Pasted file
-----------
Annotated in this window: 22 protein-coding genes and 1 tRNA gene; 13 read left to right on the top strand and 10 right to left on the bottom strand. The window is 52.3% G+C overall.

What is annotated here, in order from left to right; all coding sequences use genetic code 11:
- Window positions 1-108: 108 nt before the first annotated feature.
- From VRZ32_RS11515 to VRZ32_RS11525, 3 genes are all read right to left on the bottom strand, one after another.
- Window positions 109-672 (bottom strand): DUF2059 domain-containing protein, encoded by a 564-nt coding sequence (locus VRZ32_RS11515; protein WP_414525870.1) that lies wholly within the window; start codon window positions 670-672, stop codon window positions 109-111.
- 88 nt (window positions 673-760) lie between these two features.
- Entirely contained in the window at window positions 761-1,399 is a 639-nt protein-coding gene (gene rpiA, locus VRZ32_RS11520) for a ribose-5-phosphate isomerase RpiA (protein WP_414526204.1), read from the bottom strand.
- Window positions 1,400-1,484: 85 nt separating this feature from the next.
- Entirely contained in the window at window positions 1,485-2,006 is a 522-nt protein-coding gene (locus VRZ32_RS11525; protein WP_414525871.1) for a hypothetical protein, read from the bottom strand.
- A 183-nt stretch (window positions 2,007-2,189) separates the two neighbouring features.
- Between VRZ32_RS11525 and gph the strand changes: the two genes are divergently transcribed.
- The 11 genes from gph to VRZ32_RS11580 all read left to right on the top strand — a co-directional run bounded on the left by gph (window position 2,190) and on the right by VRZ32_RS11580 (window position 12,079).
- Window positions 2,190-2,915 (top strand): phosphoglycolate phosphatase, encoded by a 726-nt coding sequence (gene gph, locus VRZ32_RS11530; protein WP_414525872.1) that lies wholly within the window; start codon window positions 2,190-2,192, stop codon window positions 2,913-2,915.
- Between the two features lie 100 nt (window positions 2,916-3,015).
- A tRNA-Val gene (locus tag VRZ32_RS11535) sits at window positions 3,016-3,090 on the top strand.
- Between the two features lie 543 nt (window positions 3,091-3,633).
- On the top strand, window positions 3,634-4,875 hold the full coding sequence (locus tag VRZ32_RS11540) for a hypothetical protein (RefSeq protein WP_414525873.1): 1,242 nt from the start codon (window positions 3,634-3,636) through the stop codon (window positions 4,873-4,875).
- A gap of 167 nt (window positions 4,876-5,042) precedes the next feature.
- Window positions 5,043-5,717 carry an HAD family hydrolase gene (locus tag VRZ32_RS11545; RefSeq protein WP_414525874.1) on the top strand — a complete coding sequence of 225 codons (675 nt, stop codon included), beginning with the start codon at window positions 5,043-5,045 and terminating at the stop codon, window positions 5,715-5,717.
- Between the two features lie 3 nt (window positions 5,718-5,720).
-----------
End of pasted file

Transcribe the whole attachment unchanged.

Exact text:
Annotated in this window: 22 protein-coding genes and 1 tRNA gene; 13 read left to right on the top strand and 10 right to left on the bottom strand. The window is 52.3% G+C overall.

What is annotated here, in order from left to right; all coding sequences use genetic code 11:
- Window positions 1-108: 108 nt before the first annotated feature.
- From VRZ32_RS11515 to VRZ32_RS11525, 3 genes are all read right to left on the bottom strand, one after another.
- Window positions 109-672 (bottom strand): DUF2059 domain-containing protein, encoded by a 564-nt coding sequence (locus VRZ32_RS11515; protein WP_414525870.1) that lies wholly within the window; start codon window positions 670-672, stop codon window positions 109-111.
- 88 nt (window positions 673-760) lie between these two features.
- Entirely contained in the window at window positions 761-1,399 is a 639-nt protein-coding gene (gene rpiA, locus VRZ32_RS11520) for a ribose-5-phosphate isomerase RpiA (protein WP_414526204.1), read from the bottom strand.
- Window positions 1,400-1,484: 85 nt separating this feature from the next.
- Entirely contained in the window at window positions 1,485-2,006 is a 522-nt protein-coding gene (locus VRZ32_RS11525; protein WP_414525871.1) for a hypothetical protein, read from the bottom strand.
- A 183-nt stretch (window positions 2,007-2,189) separates the two neighbouring features.
- Between VRZ32_RS11525 and gph the strand changes: the two genes are divergently transcribed.
- The 11 genes from gph to VRZ32_RS11580 all read left to right on the top strand — a co-directional run bounded on the left by gph (window position 2,190) and on the right by VRZ32_RS11580 (window position 12,079).
- Window positions 2,190-2,915 (top strand): phosphoglycolate phosphatase, encoded by a 726-nt coding sequence (gene gph, locus VRZ32_RS11530; protein WP_414525872.1) that lies wholly within the window; start codon window positions 2,190-2,192, stop codon window positions 2,913-2,915.
- Between the two features lie 100 nt (window positions 2,916-3,015).
- A tRNA-Val gene (locus tag VRZ32_RS11535) sits at window positions 3,016-3,090 on the top strand.
- Between the two features lie 543 nt (window positions 3,091-3,633).
- On the top strand, window positions 3,634-4,875 hold the full coding sequence (locus tag VRZ32_RS11540) for a hypothetical protein (RefSeq protein WP_414525873.1): 1,242 nt from the start codon (window positions 3,634-3,636) through the stop codon (window positions 4,873-4,875).
- A gap of 167 nt (window positions 4,876-5,042) precedes the next feature.
- Window positions 5,043-5,717 carry an HAD family hydrolase gene (locus tag VRZ32_RS11545; RefSeq protein WP_414525874.1) on the top strand — a complete coding sequence of 225 codons (675 nt, stop codon included), beginning with the start codon at window positions 5,043-5,045 and terminating at the stop codon, window positions 5,715-5,717.
- Between the two features lie 3 nt (window positions 5,718-5,720).